The foreign TV and film that is fresh and worth seeing is highlighted by Anywhere But Hollywood. The South Korean crime drama “Decision To Leave” is the topic of discussion this month.
The language barrier in the middle of the Korean police’s proper “departure decision” process. Hae-joon (Park Hae-il) is a handsome Busan police officer, Seo-rae (Tang Wei), the Chinese wife of a deceased businessman. Although the words may sound, the interesting thing is going away; the eye and the body take over in a fascinating way back and forth between motivation and ethics. Like the Wall of Jericho in Frank Capra’s classic “It Happened One Night,” barriers seem to fall. But to make matters worse, he is also the suspect. Seo-rae’s husband dies while climbing a mountain, but the police investigation is ruined right after she meets the detective. She is cute and shy and apologizes for her Korean flaws.
He was very happy. But she wants to know what she doesn’t want to know about her husband’s death. Is he hiding something or is he far away? He starts looking at her to see what he will see, love, or money makes him blind to not see that he might be looking at her too. 카지노 Writer-director Park Chan-wook is returning to the big screen after six years away from the hyper-violent, gonzo approach of previous films like “Oldboy.” It still looks crisp and young – it’s always delivered – but there’s also a softness here and plenty of grip. His latest offering “The Handmaiden” is all about sensuality and violence; his new is very different from his treatment of young romance. The softness in the display gives an unexpected pleasure.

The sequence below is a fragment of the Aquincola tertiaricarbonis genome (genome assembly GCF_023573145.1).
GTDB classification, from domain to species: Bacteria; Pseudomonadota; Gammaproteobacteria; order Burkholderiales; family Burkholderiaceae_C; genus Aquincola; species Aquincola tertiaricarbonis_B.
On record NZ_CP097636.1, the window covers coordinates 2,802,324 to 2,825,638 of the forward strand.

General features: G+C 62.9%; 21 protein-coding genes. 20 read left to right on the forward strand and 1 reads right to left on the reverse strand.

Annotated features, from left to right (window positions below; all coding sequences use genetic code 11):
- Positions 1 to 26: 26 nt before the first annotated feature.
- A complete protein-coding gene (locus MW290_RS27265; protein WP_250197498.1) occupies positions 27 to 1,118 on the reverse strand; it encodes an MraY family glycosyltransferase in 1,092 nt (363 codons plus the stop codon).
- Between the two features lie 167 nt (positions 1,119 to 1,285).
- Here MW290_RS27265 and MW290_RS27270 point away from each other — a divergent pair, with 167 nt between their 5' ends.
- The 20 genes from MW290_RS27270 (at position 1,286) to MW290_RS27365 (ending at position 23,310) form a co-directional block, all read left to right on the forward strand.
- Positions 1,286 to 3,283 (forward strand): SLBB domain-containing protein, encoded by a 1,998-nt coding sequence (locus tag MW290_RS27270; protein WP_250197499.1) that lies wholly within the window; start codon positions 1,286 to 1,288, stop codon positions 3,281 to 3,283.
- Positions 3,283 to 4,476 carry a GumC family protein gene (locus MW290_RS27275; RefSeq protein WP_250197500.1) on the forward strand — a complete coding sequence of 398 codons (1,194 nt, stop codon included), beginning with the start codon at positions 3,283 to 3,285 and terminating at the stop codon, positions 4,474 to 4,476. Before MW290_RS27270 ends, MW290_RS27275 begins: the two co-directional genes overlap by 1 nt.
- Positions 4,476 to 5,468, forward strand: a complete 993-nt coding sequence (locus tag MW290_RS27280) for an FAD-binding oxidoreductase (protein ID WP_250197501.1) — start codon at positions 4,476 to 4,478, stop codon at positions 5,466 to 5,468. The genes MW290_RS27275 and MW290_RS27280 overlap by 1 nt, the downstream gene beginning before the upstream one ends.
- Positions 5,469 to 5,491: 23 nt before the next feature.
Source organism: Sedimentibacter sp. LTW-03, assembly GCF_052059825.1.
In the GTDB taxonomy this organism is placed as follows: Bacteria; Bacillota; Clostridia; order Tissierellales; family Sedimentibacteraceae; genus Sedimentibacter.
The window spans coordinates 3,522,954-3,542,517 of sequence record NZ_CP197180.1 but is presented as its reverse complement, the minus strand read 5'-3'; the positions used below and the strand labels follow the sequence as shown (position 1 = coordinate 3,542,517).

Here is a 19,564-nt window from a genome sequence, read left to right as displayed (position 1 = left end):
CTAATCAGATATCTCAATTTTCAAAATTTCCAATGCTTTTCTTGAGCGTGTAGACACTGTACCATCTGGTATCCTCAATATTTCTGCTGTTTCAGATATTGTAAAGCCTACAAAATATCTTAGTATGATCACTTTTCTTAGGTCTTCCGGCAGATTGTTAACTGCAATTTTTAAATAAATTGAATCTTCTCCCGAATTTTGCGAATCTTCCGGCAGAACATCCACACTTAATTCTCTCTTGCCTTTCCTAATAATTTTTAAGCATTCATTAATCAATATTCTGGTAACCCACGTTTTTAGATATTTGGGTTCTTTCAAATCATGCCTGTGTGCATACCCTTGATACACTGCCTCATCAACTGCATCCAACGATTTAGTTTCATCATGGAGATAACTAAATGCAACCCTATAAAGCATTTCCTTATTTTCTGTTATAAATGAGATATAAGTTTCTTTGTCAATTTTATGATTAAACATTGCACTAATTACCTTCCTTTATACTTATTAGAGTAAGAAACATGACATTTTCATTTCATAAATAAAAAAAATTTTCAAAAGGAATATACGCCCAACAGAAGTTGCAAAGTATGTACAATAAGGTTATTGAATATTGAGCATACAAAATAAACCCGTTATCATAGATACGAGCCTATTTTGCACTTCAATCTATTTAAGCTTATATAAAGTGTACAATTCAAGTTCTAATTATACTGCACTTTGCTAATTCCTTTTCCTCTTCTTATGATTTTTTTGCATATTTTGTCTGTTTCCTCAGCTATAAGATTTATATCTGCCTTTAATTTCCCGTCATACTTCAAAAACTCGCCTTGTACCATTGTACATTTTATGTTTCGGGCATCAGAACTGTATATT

Hae-joon is the opposite of a tough detective (he wears a wet towel rather than a gun), while Seo-rae is neither feminine nor intelligent. They don’t fit the dark mood of the film, and the first of many subversive choices made by Park, which allows the story to veer well off the beaten path and away from convention. Having two different parts, the final analysis and the build-up to the first, the film reminds “Vertigo” in more ways than one (like Hitchcock in San Francisco, we also get a city full of fog, isolated forest and danger. sea). That said, Park avoids many of the male-dominated pitfalls of this film in favor of two characters seeing each other in an awkward way.
Hae-joon is married; Seo-rae could be a murderer – it’s not good. As they come together, the story comes together. The plot is full of intrigue, including the hunt for another killer, euthanized grannies, and the elixir of a bad man. Some of them are essential to the plot, others are foils, but even the strange tangents are interesting.
Park Hae-il and Tang’s smooth performances and undeniable chemistry have enough gravitas to pull our attention away from any snarky threads. Both of them present an interesting story by director Park and Seo-kyeong Jeong, which has rhymes and echoes. The words are placed like a minefield across time and space, burying themselves in the souls of Hae-joon and Seo-rae. Words that may not be well understood at the time, but when they are, fall through. In the final act, when the complex plot of the film falls into its emotional state, it is very good. Finally, no barrier can prevent rain.
Interview: Writer-Director Park Chan-wook
The Korean master told CNN that he wanted to accept and change the movie scene in “The Decision to Leave,” playing music, design and male gaze. He says: “The story is different from all the deals of this kind.
For more details about his “meta approach”, why he chose Tang Wei, and why “Vertigo” is so far from his mind, read this interview.